The Influence of the Commons on Early Legislation: A Study of the Fourteenth and Fifteenth Centuries

By Howard L. Gray | Go to book overview

CHAPTER I
PARLIAMENTARY PROCEDURE IN THE EARLY SEVENTEENTH CENTURY

ALTHOUGH descriptions of procedure in parliament survive from the reign of Elizabeth, notably that of William Lambard, the fullest early account of the passing of bills is one written by Thomas Richardson, who became speaker of the commons in 1620.1 We have it only in an eighteenth-century transcript, which the copyist has left incomplete. The transcriber apparently was not interested in the comparison between seventeenth-century practice and earlier practice, which Richardson himself had elaborated; for he breaks off soon after copying the sentences, "And thus much concerning the passage of Bills according to the modern practice. In antient times the Course was very differing (as elsewhere shall be declared). But that ancient order, as it was nothing so curious as this, so was it not so safe for the Subject, as by comparing both together will easily appear."2 Although we are thus left without Richardson's possibly valuable comment on earlier practice, his description of the procedure which he himself administered is precise and adequate. Briefly summarized its principal features are as follows.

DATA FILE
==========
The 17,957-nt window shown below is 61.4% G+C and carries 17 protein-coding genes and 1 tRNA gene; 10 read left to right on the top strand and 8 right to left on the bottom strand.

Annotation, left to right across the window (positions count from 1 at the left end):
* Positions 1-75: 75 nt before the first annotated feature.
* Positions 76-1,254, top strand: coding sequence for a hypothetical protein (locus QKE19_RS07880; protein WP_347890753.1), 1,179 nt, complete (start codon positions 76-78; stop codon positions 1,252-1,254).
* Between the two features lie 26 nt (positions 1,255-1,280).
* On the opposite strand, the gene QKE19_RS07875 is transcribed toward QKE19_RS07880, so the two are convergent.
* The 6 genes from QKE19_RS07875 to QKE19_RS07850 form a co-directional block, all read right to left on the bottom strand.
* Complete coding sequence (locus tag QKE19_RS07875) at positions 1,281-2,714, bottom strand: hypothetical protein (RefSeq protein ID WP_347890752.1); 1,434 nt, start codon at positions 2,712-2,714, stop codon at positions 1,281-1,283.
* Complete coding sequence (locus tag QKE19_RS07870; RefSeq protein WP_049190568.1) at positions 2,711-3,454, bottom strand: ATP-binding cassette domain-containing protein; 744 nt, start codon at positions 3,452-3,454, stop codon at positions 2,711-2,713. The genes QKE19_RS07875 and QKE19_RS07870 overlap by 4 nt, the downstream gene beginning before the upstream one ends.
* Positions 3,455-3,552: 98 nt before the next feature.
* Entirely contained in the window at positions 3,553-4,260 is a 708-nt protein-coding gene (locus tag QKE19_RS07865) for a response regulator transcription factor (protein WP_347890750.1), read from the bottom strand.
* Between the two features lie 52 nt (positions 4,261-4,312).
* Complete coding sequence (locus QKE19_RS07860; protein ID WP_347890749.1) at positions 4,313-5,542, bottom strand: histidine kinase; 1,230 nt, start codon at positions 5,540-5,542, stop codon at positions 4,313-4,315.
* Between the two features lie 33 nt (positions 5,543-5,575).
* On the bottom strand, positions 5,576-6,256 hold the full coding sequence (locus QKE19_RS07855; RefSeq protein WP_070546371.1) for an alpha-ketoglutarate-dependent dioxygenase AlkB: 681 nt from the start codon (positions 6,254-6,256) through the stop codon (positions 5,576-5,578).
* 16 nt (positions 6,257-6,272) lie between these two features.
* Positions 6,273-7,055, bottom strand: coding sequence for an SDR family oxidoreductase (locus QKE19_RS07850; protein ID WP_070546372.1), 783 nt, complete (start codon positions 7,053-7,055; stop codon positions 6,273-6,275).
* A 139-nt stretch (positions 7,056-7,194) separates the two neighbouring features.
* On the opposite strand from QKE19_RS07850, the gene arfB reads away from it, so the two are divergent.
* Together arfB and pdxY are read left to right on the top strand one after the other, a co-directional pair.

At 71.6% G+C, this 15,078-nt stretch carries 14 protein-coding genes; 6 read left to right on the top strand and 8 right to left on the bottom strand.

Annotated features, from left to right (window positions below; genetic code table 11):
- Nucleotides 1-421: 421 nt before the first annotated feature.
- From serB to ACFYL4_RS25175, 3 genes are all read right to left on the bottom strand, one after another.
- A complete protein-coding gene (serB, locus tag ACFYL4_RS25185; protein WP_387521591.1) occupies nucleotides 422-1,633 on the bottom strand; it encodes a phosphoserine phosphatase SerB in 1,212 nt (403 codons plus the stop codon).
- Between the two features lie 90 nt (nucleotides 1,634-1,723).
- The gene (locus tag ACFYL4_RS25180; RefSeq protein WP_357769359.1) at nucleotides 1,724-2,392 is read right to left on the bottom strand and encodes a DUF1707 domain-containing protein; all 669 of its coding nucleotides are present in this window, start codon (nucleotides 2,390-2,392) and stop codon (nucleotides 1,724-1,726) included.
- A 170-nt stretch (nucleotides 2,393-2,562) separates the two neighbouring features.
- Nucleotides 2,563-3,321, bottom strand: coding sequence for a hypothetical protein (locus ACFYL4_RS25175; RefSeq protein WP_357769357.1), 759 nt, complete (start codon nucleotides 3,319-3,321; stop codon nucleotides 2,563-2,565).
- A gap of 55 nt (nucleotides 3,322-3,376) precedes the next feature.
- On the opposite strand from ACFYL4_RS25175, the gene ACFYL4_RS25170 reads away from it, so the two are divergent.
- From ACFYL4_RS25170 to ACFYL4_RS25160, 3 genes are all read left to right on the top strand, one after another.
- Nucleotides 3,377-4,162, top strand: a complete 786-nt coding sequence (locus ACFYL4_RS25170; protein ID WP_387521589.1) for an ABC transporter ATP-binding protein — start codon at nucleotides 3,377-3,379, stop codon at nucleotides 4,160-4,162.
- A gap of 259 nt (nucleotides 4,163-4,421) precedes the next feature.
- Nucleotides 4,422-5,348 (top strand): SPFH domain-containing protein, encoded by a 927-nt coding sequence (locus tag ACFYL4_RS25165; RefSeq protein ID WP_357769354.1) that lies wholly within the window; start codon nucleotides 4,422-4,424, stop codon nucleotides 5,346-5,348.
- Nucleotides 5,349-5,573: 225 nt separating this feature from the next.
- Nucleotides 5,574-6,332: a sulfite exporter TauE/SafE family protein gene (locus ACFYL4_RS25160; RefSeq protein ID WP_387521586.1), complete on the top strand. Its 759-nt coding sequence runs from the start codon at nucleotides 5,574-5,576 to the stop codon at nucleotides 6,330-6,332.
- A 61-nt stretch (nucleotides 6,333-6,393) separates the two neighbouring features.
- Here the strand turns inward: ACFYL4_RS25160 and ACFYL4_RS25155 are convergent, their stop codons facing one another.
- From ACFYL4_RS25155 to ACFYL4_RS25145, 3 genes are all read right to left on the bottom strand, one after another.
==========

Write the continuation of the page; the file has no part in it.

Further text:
The treatment of bills was practically the same in both houses. "Bills originally preferred to the upper House have such proceedings in that House in all points as Bills preferred to the Lower House have there; only, when any Question is made in the upper House, the Tryal thereof is by holding up

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1
Lambard's Treatise is Add. MS. 5123 and is entitled "Some certaine notes of the Order, Proceedings, punisshments and priviledges of the lower house of Parliment." Richardson's Treatise is Add. MS. 36856. I am indebted to Professors J. E. Neale and W. E. Notstein for reference to these works.
2
Add. MS. 36856, f. 45 b.

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